CANADA - Canada’s new Minister of Agriculture and Agri-Food, Lawrence MacAuley has been swift to tackle some tough issues that are high priorities for Canadian farmers, writes Angela Lovell.
In his first interview as Agriculture Minister on 10 November, Mr MacAuley said that he is likely to support the controversial Trans-Pacific Partnership - a 12 country trade pact negotiated by the outgoing Conservative party, which seeks to reduce tariffs and relax import restrictions.
“I suspect when I evaluate the whole thing, it will be something I support. I see nothing today that would make me not want to support the whole package,” Mr MacAuley told Reuters in an interview.
Some farm groups – such as livestock and grain producers – support the TPP which will give them better access to export markets. Farmers who operate supply-managed businesses, however, worry about decreased revenue due to increased market access for imported dairy, chicken and egg products.
The Canadian NFU is urging a full public examination of the impact of the TPP upon agriculture and the wider Canadian economy. The new Liberal Government under Prime Minister Justin Trudeau has already announced its intention to solicit public input on the TPP.
New Ag Minister Not a Household Name
Minister Macaulay, a former dairy and potato farmer from Prince Edward Island, will have a lot of work ahead of him to get to know farmers, especially in western Canada, where he is virtually unknown.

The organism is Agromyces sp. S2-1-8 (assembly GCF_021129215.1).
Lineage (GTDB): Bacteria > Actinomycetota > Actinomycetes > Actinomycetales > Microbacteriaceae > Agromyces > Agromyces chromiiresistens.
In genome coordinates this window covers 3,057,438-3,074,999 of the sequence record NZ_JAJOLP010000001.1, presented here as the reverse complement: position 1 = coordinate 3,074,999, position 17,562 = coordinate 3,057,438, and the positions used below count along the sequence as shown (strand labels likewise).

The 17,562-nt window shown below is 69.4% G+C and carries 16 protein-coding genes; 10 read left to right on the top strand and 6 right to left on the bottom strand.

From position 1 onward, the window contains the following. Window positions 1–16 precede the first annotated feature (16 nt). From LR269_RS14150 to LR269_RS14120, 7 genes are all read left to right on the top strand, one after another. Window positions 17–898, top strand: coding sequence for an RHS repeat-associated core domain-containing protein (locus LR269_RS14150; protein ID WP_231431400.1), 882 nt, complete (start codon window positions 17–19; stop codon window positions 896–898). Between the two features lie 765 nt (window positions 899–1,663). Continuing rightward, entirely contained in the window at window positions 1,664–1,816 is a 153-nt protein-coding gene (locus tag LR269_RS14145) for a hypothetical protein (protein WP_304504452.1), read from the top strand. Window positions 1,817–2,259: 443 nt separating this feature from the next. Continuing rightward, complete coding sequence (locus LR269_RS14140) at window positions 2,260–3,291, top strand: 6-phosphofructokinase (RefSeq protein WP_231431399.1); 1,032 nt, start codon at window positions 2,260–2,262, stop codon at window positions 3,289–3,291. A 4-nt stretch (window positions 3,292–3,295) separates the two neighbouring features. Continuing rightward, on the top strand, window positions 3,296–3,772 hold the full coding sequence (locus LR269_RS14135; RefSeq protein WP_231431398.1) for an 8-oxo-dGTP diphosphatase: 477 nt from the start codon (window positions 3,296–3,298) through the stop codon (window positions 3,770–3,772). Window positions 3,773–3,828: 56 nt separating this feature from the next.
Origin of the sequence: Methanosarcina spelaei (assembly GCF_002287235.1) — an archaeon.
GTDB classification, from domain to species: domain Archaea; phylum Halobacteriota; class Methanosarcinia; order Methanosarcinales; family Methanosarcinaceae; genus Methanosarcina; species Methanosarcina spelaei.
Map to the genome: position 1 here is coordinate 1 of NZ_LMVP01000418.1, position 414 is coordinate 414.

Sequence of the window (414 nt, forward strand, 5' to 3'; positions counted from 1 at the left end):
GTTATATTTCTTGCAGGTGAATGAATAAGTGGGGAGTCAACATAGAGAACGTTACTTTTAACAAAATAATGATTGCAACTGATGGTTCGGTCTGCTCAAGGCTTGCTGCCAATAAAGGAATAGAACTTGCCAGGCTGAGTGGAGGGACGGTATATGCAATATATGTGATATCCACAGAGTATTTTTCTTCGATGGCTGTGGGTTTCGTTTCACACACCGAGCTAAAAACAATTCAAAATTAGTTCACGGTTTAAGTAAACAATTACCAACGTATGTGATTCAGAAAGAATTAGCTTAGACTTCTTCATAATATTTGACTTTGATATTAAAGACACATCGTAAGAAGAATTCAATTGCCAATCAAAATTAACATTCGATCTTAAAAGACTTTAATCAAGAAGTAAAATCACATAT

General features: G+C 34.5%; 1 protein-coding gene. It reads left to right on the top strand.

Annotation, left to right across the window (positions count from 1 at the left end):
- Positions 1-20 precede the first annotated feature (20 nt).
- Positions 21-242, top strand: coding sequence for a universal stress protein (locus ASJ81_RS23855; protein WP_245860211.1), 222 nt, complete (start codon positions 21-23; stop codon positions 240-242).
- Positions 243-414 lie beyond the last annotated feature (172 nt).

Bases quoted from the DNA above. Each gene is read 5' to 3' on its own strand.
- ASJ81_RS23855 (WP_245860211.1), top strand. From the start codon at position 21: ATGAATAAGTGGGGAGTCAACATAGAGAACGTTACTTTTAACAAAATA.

Mr MacAuley does have a good political pedigree though. He became an elected provincial MLA in 1988 and has served as the Liberal Party Critic for Fisheries and Oceans, Secretary of State for Veterans Affairs, Minister of Labour and Solicitor General of Canada.
Farm groups have been quick to welcome the new Ag Minister and urge him to address many issues identified as priorities during the federal election campaign, such as grain transportation and increased funding for agricultural public research.
“We look forward to working with the new federal government and our new Minister,” said Jan Slomp, National Farmers Union President in a press release.
“We hope that with greater openness and transparency along with meaningful public engagement, Canada’s agricultural policy will move in a direction that is more helpful to farm families than what we have seen over the past decade.”
Retaliatory Tariffs Sought on US Beef Imports
In its press release immediately following the federal election, the Canadian Cattlemen’s Association (CCA) called for MacAuley to swiftly impose retaliatory tariffs on US Beef exports in answer to its discriminatory Country of Origin Labeling (COOL) legislation which has restricted access to US markets for Canadian beef producers.
Mr MacAulay told Reuters he is prepared to get tough on COOL.
"You cannot have a deal with foreign countries and not have them comply with the rules and then just continue on," Mr MacAulay said. "You have to take measures. Do we want to? No. But if we have to, I suspect we will."
He added that he has spoken with US Agriculture Secretary Tom Vilsack and is hopeful that Washington will comply with a recent World Trade Organization (WTO) ruling on COOL, which ruled it had negatively impacted farmers in Canada and Mexico. Canada has asked a WTO arbitration panel to authorise tariffs on more than C$3.1 billion per year of US exports.
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